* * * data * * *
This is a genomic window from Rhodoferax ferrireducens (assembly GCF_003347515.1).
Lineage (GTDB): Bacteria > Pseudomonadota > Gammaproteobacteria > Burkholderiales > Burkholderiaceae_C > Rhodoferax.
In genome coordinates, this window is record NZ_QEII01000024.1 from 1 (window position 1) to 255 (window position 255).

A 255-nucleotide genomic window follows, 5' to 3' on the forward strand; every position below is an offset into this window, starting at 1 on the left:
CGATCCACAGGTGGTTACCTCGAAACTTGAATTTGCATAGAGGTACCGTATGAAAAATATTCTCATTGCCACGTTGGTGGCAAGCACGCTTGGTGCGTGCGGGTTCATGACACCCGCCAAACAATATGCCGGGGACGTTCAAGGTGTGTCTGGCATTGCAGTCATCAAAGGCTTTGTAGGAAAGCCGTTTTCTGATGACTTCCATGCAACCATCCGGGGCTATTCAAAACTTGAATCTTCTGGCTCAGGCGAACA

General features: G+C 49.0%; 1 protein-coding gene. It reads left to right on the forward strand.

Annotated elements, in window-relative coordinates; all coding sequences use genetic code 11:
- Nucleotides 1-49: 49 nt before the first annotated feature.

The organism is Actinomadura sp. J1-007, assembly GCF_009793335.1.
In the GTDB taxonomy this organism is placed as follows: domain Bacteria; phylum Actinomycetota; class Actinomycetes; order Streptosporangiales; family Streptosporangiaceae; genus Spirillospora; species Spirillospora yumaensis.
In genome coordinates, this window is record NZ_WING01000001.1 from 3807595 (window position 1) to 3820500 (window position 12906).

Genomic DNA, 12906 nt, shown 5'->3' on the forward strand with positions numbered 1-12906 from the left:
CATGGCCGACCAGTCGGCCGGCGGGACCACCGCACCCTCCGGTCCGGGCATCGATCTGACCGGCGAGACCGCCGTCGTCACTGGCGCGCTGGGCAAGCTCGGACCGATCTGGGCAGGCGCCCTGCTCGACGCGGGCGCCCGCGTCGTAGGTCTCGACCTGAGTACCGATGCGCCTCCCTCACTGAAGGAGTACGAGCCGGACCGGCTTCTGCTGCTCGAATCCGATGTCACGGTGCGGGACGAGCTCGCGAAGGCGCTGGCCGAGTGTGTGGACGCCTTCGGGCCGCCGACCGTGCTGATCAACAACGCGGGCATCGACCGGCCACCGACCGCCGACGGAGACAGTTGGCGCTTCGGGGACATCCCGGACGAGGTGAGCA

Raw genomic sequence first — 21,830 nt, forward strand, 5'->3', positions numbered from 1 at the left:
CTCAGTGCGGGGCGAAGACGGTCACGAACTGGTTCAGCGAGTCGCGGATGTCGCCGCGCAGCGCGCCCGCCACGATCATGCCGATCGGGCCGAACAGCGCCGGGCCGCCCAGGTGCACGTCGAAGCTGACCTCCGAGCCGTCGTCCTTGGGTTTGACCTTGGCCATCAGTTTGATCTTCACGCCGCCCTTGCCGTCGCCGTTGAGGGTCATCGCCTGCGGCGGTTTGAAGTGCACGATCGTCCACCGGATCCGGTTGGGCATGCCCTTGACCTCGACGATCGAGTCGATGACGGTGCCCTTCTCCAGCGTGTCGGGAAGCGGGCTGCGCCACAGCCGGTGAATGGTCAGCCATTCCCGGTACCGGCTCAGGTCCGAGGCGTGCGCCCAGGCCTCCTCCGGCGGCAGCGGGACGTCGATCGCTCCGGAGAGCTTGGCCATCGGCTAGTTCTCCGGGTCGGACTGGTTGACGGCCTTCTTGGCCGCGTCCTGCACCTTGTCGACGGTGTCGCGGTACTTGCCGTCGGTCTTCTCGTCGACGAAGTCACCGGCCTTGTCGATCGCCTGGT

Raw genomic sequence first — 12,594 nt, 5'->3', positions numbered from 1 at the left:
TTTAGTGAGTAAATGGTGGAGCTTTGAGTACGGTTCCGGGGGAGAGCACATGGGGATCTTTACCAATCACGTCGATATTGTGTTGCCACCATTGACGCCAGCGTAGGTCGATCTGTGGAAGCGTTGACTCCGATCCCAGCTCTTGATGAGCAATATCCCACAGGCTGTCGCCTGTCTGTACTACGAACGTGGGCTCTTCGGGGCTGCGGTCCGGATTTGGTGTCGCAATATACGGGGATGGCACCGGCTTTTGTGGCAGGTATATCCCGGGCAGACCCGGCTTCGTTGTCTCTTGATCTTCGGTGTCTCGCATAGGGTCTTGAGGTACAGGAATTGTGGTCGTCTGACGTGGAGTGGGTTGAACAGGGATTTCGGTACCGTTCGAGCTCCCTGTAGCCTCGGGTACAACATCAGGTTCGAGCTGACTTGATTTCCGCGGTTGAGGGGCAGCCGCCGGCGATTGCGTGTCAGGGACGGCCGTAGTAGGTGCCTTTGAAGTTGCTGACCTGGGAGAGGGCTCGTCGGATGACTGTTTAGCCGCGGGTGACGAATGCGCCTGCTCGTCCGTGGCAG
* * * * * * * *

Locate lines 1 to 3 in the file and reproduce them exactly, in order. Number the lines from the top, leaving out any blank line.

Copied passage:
This is a genomic window from Rhodoferax ferrireducens (assembly GCF_003347515.1).
Lineage (GTDB): Bacteria > Pseudomonadota > Gammaproteobacteria > Burkholderiales > Burkholderiaceae_C > Rhodoferax.
In genome coordinates, this window is record NZ_QEII01000024.1 from 1 (window position 1) to 255 (window position 255).